Some restaurants will frown on you coming in hiking clothes, but very few will insist on a jacket and tie. You’ll be surprised how many French people in their twenties show up at a grunge bar wearing a jacket and tie, even if they’re obviously from a second-hand shop.

Beaches and swimming pools (in hotels) are used for sunbathing. Taking off your bra does not usually cause a fuss if you are not afraid of being tanned by a gang of gawkers. Removal of the lower part is reserved for designated naturist beaches. Beachgoers are generally not offended if a boy or girl is unclothed. Most resorts insist that you wear a shirt when you leave the beach. Many pools do not allow loose-fitting or “board” swimming costumes and insist that Speedo swimming costumes are tight-fitting.

Breastfeeding in public is very rare, but it will not bother anyone.

How to address people (“Tu and vous”)

L’anglais et les Français
Although most French people have learned English, they often cannot or will not use it. This is not necessarily linguistic snobbery, and politeness is much appreciated by visitors. You will find that generous use of the phrases Excuse me (“excuse me”), S’il vous plaît (“please”) and Merci (“thank you”) will go a long way. You should always politely ask the person if they speak English – “Do you speak English?

The French language has two different forms of the pronoun “vous” that are used when addressing someone in the second person. “Tu” is the second person singular and “vous” is nominally the second person plural. However, in many situations, Francophones use “vous” in the second person singular. While “vous” is used in all circumstances to address a group of people, non-native speakers will always have difficulty deciding whether to address a person with the informal and friendly “tu” or the formal and respectful “vous”. The language even has two specific verbs that reflect this difference: “tutoyer” (to address a person with “tu”) and “vouvoyer” (to address a person with “du”), each with its own connotations and implications. Unfortunately, the rules for when to use which form can sometimes seem incredibly opaque to non-French speakers.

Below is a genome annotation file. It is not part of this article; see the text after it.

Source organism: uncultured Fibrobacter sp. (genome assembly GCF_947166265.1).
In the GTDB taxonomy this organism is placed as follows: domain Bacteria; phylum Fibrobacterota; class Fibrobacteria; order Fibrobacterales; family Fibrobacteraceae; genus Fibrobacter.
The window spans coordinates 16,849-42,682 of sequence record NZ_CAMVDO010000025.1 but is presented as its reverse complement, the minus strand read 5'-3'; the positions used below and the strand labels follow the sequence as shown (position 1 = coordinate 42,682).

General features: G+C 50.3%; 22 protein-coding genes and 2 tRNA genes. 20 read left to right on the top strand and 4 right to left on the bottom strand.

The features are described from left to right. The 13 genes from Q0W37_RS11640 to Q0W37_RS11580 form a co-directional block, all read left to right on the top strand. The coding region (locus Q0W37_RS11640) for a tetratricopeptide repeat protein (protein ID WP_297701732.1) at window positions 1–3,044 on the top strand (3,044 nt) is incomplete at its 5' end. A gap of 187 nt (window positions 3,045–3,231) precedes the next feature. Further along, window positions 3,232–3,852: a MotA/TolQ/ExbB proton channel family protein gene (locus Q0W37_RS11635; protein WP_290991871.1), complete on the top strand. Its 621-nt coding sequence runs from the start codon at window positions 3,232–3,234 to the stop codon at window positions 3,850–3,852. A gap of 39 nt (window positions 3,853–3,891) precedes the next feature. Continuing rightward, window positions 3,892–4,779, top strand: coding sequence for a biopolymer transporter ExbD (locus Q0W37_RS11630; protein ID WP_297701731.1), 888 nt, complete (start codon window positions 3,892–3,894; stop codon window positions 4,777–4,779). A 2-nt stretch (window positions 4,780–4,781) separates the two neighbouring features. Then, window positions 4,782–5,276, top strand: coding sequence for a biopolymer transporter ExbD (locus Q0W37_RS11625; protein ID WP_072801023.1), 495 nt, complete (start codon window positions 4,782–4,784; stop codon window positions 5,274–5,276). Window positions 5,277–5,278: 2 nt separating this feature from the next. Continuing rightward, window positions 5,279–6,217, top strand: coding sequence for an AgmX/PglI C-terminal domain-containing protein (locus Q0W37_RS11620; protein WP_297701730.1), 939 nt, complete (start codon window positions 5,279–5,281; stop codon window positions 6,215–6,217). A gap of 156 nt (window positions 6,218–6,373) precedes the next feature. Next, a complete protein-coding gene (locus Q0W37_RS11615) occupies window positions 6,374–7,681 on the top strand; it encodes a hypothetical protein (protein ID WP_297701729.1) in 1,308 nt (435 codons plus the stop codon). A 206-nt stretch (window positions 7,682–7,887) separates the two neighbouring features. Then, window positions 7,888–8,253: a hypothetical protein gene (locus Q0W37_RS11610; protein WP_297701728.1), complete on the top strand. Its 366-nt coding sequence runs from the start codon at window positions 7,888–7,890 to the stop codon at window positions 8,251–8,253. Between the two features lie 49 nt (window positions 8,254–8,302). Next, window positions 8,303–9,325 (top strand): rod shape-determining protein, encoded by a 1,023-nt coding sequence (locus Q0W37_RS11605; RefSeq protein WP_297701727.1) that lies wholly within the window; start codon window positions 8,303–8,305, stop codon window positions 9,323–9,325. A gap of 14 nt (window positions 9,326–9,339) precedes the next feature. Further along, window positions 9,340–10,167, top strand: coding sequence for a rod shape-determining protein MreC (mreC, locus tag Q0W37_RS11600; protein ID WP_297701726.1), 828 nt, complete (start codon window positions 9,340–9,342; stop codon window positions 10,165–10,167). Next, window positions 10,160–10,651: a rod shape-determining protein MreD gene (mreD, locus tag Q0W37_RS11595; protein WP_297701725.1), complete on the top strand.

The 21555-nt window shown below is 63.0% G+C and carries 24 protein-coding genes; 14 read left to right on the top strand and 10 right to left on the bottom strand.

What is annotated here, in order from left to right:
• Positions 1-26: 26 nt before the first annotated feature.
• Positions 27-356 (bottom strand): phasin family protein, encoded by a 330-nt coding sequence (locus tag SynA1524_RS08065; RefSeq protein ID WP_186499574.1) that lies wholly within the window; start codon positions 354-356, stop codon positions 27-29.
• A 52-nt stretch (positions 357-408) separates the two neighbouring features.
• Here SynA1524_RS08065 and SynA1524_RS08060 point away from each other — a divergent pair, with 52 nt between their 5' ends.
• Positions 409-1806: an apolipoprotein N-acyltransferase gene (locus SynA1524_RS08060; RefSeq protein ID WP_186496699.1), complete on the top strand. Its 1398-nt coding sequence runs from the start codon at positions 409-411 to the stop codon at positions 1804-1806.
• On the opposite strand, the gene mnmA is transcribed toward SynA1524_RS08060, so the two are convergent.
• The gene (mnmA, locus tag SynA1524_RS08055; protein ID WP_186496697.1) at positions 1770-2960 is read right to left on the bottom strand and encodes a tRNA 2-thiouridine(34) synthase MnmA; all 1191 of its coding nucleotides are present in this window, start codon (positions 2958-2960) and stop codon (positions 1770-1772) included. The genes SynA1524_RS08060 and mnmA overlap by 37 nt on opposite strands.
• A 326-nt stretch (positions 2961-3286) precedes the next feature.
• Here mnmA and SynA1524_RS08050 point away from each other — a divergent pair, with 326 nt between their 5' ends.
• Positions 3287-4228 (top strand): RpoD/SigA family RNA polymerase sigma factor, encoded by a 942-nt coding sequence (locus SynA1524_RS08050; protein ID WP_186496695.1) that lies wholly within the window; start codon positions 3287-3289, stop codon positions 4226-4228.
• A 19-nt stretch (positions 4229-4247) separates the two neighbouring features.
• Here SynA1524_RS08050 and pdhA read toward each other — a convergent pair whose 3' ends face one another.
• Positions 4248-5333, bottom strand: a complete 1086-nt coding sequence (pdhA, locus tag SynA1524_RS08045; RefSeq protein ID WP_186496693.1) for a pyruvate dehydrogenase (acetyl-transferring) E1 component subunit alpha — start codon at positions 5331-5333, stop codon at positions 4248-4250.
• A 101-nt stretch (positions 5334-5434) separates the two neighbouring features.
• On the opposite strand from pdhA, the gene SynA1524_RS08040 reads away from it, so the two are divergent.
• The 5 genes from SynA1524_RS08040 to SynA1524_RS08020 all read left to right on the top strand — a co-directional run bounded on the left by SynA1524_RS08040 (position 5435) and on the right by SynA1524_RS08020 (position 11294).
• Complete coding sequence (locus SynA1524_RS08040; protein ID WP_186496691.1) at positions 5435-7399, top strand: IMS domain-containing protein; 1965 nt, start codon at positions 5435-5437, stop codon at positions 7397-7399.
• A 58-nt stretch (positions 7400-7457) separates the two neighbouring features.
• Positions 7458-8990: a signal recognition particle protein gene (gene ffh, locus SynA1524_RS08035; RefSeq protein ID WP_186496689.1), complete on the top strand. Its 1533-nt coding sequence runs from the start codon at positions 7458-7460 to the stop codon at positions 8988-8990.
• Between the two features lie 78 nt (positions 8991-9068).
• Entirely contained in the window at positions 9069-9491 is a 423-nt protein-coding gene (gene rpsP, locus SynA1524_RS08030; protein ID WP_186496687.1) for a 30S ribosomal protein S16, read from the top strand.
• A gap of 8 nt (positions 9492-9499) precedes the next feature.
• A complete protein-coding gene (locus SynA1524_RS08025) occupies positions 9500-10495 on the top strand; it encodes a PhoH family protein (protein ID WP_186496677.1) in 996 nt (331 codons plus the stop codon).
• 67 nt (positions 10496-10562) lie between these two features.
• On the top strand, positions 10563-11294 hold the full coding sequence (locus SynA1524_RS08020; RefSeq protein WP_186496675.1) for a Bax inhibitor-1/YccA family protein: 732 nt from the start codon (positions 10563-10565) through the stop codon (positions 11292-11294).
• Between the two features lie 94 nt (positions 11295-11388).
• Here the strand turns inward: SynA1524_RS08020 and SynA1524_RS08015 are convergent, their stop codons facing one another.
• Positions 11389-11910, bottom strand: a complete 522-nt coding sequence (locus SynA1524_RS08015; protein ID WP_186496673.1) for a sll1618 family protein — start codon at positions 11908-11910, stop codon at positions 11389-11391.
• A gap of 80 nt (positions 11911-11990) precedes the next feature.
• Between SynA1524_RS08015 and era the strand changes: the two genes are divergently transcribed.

Generally, the “tu” form is only used to address a person in an informal situation where there is familiarity or intimacy between the two parties. For example, ‘you’ is used when speaking to a close friend or spouse, or when an adult child is speaking to a parent. You” is also used in situations where the other party is very young, for example when a parent is talking to a child or a teacher is talking to a student.

On the other hand, the “you” is used in situations where the parties do not know each other or where it is appropriate to show respect and/or deference. For example, a clerk may use ‘you’ to address colleagues with whom he works closely, but is likely to use ‘you’ when speaking to the receptionist with whom he rarely speaks. He would certainly not use the “you” when speaking to his boss. Similarly, police and other authorities should always use the “Sie”.

If this is confusing, it is important to remember that it is all a matter of distance. For example, a bartender is you until he gives you an extra drink, at which point you become more appropriate and using you would be a little ungrateful and dismissive.